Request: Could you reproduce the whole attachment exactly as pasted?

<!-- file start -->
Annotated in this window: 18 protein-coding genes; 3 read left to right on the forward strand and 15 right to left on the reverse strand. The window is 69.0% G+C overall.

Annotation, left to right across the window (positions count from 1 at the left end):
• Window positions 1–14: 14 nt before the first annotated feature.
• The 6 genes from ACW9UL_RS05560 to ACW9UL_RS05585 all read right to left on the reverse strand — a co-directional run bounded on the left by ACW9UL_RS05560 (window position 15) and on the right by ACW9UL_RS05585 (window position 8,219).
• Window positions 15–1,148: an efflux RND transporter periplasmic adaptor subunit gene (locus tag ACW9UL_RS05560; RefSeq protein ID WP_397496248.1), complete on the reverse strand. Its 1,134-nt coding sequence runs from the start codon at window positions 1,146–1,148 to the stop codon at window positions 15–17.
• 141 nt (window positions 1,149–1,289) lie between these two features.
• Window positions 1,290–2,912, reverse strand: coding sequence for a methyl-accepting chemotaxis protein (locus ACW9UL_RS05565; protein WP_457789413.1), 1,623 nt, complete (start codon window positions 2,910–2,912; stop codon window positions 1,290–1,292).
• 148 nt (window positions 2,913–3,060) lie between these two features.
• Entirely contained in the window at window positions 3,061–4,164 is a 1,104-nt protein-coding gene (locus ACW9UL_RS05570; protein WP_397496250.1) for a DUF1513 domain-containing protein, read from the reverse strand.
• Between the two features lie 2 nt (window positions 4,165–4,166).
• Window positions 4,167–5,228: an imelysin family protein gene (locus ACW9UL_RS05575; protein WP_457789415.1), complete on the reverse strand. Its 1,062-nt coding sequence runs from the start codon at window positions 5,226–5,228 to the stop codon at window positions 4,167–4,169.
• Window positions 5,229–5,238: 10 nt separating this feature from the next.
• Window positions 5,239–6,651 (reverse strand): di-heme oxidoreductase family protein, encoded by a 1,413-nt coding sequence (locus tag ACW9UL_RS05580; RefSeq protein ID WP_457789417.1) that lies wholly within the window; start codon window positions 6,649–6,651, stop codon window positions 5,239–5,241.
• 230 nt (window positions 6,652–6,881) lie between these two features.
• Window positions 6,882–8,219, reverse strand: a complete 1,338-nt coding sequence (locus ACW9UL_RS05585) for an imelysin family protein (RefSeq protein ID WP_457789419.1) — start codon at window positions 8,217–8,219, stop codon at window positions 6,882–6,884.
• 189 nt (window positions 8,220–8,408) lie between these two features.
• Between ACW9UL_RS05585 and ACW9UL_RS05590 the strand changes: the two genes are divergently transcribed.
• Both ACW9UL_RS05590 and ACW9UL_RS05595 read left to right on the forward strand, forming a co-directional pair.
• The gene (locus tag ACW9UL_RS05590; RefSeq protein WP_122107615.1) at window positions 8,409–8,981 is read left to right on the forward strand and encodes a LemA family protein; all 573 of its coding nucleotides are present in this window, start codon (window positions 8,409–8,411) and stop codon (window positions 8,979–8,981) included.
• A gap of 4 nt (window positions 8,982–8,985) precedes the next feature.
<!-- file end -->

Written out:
Annotated in this window: 18 protein-coding genes; 3 read left to right on the forward strand and 15 right to left on the reverse strand. The window is 69.0% G+C overall.

Annotation, left to right across the window (positions count from 1 at the left end):
• Window positions 1–14: 14 nt before the first annotated feature.
• The 6 genes from ACW9UL_RS05560 to ACW9UL_RS05585 all read right to left on the reverse strand — a co-directional run bounded on the left by ACW9UL_RS05560 (window position 15) and on the right by ACW9UL_RS05585 (window position 8,219).
• Window positions 15–1,148: an efflux RND transporter periplasmic adaptor subunit gene (locus tag ACW9UL_RS05560; RefSeq protein ID WP_397496248.1), complete on the reverse strand. Its 1,134-nt coding sequence runs from the start codon at window positions 1,146–1,148 to the stop codon at window positions 15–17.
• 141 nt (window positions 1,149–1,289) lie between these two features.
• Window positions 1,290–2,912, reverse strand: coding sequence for a methyl-accepting chemotaxis protein (locus ACW9UL_RS05565; protein WP_457789413.1), 1,623 nt, complete (start codon window positions 2,910–2,912; stop codon window positions 1,290–1,292).
• 148 nt (window positions 2,913–3,060) lie between these two features.
• Entirely contained in the window at window positions 3,061–4,164 is a 1,104-nt protein-coding gene (locus ACW9UL_RS05570; protein WP_397496250.1) for a DUF1513 domain-containing protein, read from the reverse strand.
• Between the two features lie 2 nt (window positions 4,165–4,166).
• Window positions 4,167–5,228: an imelysin family protein gene (locus ACW9UL_RS05575; protein WP_457789415.1), complete on the reverse strand. Its 1,062-nt coding sequence runs from the start codon at window positions 5,226–5,228 to the stop codon at window positions 4,167–4,169.
• Window positions 5,229–5,238: 10 nt separating this feature from the next.
• Window positions 5,239–6,651 (reverse strand): di-heme oxidoreductase family protein, encoded by a 1,413-nt coding sequence (locus tag ACW9UL_RS05580; RefSeq protein ID WP_457789417.1) that lies wholly within the window; start codon window positions 6,649–6,651, stop codon window positions 5,239–5,241.
• 230 nt (window positions 6,652–6,881) lie between these two features.
• Window positions 6,882–8,219, reverse strand: a complete 1,338-nt coding sequence (locus ACW9UL_RS05585) for an imelysin family protein (RefSeq protein ID WP_457789419.1) — start codon at window positions 8,217–8,219, stop codon at window positions 6,882–6,884.
• 189 nt (window positions 8,220–8,408) lie between these two features.
• Between ACW9UL_RS05585 and ACW9UL_RS05590 the strand changes: the two genes are divergently transcribed.
• Both ACW9UL_RS05590 and ACW9UL_RS05595 read left to right on the forward strand, forming a co-directional pair.
• The gene (locus tag ACW9UL_RS05590; RefSeq protein WP_122107615.1) at window positions 8,409–8,981 is read left to right on the forward strand and encodes a LemA family protein; all 573 of its coding nucleotides are present in this window, start codon (window positions 8,409–8,411) and stop codon (window positions 8,979–8,981) included.
• A gap of 4 nt (window positions 8,982–8,985) precedes the next feature.